As bookstores prepare for what’s typically their busiest quarter, they’re getting a warning: be prepared for delays. Issues surrounding labor, supplies and transportation could lead to big disappointment. Joining me to talk about the industry challenges is Gayle Shanks. She’s co- owner of Changing Hands Bookstore, the Valley’s oldest, independent bookstore.
“As we’re moving through COVID, with its bumps in the road, we thought it was going to be smoother, we are seeing a look ahead to the fourth quarter which is a really big time of year for any business. As one that is concerning us because we are not sure that we’re going to be able to get in the gifts and books that are customers are going to want this season,” Shanks said.
This concern over a delay in books is for a variety of reasons, Shanks said it’s because they are not sure what the supply chain will look like.
Bookstores like Changing Hands rely on wholesaler warehouses near their location and they’re relying heavily on the warehouse’s ability to get the store the product.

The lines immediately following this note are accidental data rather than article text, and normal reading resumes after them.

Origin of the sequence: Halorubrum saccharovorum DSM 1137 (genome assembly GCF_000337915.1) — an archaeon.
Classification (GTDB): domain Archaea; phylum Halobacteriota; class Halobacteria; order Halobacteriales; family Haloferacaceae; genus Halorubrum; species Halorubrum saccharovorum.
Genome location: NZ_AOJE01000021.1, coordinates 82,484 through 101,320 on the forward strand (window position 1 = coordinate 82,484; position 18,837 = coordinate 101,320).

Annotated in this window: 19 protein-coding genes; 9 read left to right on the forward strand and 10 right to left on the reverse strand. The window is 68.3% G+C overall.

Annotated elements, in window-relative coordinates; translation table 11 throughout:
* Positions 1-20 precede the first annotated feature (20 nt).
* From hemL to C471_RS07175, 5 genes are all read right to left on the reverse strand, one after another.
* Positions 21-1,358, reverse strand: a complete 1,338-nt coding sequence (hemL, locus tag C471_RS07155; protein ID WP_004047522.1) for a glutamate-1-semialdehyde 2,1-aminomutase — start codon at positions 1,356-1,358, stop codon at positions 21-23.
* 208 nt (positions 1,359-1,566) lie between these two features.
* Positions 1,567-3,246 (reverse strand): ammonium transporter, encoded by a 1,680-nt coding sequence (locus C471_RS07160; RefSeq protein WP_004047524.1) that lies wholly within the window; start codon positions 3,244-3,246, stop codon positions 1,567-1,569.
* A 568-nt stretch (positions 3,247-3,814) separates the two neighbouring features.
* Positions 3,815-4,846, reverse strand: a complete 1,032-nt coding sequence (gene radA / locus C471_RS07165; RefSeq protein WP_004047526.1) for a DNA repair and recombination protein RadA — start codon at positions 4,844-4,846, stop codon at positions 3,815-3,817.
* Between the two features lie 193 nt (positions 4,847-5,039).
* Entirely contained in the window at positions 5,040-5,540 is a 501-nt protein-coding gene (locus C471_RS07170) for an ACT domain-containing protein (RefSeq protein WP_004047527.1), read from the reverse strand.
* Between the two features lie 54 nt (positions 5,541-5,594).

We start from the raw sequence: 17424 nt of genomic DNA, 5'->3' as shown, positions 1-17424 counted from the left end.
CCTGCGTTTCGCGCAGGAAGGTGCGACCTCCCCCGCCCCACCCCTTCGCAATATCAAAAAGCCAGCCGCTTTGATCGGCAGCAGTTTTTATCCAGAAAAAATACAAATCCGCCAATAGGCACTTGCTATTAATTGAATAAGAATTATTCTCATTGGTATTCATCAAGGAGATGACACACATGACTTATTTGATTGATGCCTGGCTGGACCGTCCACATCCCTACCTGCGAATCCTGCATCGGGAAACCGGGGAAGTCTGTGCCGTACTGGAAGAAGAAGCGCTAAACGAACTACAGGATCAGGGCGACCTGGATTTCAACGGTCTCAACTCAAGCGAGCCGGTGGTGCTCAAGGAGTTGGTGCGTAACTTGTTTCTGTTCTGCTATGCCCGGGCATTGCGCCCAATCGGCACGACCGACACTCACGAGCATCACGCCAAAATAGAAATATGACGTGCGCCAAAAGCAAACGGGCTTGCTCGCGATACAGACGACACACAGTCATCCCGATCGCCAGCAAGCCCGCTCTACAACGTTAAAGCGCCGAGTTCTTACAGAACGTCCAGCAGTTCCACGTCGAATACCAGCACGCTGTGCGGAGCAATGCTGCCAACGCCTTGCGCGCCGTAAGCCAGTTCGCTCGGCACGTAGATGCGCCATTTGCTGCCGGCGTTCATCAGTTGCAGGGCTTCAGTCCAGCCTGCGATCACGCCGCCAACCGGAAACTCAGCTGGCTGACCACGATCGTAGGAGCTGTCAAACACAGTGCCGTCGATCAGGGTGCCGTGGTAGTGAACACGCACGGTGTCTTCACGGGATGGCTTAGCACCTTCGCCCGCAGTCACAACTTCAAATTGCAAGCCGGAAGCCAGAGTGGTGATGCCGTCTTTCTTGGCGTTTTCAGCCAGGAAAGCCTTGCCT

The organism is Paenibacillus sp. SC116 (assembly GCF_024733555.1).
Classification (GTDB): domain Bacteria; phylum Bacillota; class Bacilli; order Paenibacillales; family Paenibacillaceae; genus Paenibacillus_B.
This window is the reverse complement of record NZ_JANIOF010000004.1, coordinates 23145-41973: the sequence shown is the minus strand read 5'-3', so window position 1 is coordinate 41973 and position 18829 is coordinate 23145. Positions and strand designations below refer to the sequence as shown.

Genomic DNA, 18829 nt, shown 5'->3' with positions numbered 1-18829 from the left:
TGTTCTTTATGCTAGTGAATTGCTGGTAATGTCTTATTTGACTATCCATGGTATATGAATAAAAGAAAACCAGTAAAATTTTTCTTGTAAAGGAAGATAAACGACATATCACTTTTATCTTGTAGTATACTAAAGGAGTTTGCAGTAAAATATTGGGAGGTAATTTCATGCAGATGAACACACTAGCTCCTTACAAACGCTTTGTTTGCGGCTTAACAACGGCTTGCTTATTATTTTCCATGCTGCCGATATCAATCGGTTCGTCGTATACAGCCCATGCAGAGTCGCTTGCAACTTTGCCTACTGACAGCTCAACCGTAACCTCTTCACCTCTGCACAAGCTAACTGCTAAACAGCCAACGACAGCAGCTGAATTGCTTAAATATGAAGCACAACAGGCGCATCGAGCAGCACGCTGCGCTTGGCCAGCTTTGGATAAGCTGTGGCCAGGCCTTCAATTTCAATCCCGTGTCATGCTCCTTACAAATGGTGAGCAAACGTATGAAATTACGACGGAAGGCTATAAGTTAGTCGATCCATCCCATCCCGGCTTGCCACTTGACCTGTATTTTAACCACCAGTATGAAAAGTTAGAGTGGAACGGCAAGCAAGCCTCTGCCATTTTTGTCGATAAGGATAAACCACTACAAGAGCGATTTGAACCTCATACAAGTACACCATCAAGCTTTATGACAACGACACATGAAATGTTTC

This means the trucks that will come, those working in the warehouse who will pack the books and the publishers being able to supply the wholesaler with the books that the store needs.
Another concern dealing with supply, is the store’s ability to mail books to a customer. And that has to do with a potential low supply in mailers like the boxes a book would be mailed into.
And international shipping is of concern. Shanks said she isn’t sure what it will look like for books to ship across the ocean, across the ocean and into Changing Hands.
With the upcoming surcharges from places like FedEx, UPS, the postal service, Shanks said it will have a dramatic impact on their business and she hopes customers will understand that, “it’s still important to support local businesses, even though they are told that some purchases they would make online would come free to them.”